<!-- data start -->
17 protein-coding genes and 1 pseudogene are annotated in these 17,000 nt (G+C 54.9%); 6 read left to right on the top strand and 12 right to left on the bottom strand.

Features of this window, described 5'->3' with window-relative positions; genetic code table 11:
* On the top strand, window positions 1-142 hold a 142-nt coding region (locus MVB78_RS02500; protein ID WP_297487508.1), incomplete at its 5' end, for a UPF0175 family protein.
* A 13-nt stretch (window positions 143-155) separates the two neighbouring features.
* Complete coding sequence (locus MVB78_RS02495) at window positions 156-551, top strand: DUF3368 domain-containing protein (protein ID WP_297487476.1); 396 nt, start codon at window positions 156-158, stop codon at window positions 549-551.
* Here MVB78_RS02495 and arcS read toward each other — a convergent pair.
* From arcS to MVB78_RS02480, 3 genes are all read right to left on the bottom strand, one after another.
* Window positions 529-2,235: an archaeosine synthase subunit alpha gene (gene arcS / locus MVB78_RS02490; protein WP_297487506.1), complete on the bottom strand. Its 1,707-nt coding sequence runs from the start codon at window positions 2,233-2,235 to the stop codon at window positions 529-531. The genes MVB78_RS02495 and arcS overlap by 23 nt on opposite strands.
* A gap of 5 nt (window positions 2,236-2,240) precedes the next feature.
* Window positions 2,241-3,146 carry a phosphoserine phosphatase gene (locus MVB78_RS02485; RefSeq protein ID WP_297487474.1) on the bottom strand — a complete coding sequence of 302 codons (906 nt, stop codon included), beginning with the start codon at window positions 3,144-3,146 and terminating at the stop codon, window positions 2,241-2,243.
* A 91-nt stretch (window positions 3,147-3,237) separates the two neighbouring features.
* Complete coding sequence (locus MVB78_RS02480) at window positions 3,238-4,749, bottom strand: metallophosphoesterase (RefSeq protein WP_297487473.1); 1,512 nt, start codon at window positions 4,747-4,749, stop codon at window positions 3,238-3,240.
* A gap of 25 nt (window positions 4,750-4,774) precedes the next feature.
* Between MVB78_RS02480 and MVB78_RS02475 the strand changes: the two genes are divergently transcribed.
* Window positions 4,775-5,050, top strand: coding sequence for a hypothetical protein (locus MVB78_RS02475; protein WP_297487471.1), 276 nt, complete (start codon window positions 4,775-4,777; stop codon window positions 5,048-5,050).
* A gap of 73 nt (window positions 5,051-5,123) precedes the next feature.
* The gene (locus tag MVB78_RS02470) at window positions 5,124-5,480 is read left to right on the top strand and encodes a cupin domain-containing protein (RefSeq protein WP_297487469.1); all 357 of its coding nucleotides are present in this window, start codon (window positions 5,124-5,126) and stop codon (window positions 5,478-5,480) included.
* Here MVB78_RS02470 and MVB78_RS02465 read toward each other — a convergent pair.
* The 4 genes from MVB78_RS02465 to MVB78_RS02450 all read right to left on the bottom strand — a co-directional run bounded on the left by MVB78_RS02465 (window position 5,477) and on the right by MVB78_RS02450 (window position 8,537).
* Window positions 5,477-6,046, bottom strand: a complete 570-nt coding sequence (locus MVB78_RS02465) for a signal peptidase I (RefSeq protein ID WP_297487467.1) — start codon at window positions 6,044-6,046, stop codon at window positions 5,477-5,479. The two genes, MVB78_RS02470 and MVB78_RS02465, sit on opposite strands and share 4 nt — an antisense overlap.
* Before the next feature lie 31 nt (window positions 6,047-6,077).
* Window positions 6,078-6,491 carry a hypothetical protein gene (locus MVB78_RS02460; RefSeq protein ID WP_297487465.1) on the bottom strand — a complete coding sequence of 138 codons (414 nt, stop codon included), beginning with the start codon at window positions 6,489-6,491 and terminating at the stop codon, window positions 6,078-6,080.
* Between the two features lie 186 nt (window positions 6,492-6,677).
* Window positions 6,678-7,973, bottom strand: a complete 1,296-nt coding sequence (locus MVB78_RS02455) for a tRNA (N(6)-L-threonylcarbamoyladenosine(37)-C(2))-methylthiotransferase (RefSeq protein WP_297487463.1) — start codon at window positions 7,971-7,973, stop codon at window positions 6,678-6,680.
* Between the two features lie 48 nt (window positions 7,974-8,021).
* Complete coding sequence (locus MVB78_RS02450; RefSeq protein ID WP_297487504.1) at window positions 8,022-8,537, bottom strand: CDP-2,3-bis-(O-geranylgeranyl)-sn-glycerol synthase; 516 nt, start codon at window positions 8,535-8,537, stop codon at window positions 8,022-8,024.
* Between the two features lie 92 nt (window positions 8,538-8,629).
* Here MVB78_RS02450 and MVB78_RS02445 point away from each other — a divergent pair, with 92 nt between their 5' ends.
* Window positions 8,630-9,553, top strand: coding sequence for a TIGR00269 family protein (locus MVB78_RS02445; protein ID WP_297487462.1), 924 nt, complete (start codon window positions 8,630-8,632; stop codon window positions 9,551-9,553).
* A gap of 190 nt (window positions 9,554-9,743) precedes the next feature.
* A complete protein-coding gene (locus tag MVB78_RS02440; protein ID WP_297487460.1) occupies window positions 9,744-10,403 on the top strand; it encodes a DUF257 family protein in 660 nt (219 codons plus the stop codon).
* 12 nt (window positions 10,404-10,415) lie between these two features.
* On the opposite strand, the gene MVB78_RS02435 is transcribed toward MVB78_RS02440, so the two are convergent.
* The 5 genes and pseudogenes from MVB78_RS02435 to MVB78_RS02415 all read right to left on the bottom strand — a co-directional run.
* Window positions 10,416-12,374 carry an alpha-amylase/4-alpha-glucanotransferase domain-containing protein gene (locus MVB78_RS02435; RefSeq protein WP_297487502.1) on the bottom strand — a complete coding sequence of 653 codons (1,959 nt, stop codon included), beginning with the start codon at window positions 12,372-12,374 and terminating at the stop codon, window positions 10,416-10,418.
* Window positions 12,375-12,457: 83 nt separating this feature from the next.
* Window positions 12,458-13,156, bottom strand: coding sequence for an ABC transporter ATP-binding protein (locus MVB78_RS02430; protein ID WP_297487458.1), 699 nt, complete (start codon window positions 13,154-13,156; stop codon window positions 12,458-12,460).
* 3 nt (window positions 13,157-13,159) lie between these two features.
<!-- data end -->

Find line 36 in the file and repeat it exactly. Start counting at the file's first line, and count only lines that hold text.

* Window positions 12,375-12,457: 83 nt separating this feature from the next.